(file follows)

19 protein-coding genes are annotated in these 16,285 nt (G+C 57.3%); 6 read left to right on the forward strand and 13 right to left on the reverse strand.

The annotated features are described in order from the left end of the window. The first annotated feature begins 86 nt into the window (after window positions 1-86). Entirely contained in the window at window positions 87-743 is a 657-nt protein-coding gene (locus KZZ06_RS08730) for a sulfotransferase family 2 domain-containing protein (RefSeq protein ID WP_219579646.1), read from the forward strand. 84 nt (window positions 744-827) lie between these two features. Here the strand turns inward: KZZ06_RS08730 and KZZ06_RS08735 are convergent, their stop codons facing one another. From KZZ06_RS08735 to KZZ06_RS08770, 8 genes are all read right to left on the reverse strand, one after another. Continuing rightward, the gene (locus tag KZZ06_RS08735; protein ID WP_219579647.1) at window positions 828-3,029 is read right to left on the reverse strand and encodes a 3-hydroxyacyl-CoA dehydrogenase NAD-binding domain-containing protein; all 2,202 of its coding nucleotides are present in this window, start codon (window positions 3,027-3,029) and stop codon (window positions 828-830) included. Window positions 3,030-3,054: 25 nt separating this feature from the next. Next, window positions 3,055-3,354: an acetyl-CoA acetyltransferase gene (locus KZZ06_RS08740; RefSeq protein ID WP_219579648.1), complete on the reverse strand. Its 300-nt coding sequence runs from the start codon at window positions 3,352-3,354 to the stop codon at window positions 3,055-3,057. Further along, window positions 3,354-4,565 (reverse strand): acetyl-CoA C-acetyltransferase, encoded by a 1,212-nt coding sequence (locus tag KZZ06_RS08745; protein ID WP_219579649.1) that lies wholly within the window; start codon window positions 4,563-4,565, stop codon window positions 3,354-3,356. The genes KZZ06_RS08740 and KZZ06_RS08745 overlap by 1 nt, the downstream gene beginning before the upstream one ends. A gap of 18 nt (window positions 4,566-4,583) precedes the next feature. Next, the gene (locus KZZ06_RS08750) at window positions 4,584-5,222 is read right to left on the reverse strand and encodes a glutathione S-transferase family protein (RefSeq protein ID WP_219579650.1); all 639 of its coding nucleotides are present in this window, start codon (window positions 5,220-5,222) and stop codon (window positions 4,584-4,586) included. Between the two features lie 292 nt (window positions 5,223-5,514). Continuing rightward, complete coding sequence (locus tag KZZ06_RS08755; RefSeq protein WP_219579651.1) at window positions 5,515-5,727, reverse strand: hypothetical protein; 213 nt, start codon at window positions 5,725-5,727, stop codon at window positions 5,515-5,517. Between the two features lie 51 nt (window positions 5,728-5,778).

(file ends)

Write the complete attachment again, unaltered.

19 protein-coding genes are annotated in these 16,285 nt (G+C 57.3%); 6 read left to right on the forward strand and 13 right to left on the reverse strand.

The annotated features are described in order from the left end of the window. The first annotated feature begins 86 nt into the window (after window positions 1-86). Entirely contained in the window at window positions 87-743 is a 657-nt protein-coding gene (locus KZZ06_RS08730) for a sulfotransferase family 2 domain-containing protein (RefSeq protein ID WP_219579646.1), read from the forward strand. 84 nt (window positions 744-827) lie between these two features. Here the strand turns inward: KZZ06_RS08730 and KZZ06_RS08735 are convergent, their stop codons facing one another. From KZZ06_RS08735 to KZZ06_RS08770, 8 genes are all read right to left on the reverse strand, one after another. Continuing rightward, the gene (locus tag KZZ06_RS08735; protein ID WP_219579647.1) at window positions 828-3,029 is read right to left on the reverse strand and encodes a 3-hydroxyacyl-CoA dehydrogenase NAD-binding domain-containing protein; all 2,202 of its coding nucleotides are present in this window, start codon (window positions 3,027-3,029) and stop codon (window positions 828-830) included. Window positions 3,030-3,054: 25 nt separating this feature from the next. Next, window positions 3,055-3,354: an acetyl-CoA acetyltransferase gene (locus KZZ06_RS08740; RefSeq protein ID WP_219579648.1), complete on the reverse strand. Its 300-nt coding sequence runs from the start codon at window positions 3,352-3,354 to the stop codon at window positions 3,055-3,057. Further along, window positions 3,354-4,565 (reverse strand): acetyl-CoA C-acetyltransferase, encoded by a 1,212-nt coding sequence (locus tag KZZ06_RS08745; protein ID WP_219579649.1) that lies wholly within the window; start codon window positions 4,563-4,565, stop codon window positions 3,354-3,356. The genes KZZ06_RS08740 and KZZ06_RS08745 overlap by 1 nt, the downstream gene beginning before the upstream one ends. A gap of 18 nt (window positions 4,566-4,583) precedes the next feature. Next, the gene (locus KZZ06_RS08750) at window positions 4,584-5,222 is read right to left on the reverse strand and encodes a glutathione S-transferase family protein (RefSeq protein ID WP_219579650.1); all 639 of its coding nucleotides are present in this window, start codon (window positions 5,220-5,222) and stop codon (window positions 4,584-4,586) included. Between the two features lie 292 nt (window positions 5,223-5,514). Continuing rightward, complete coding sequence (locus tag KZZ06_RS08755; RefSeq protein WP_219579651.1) at window positions 5,515-5,727, reverse strand: hypothetical protein; 213 nt, start codon at window positions 5,725-5,727, stop codon at window positions 5,515-5,517. Between the two features lie 51 nt (window positions 5,728-5,778).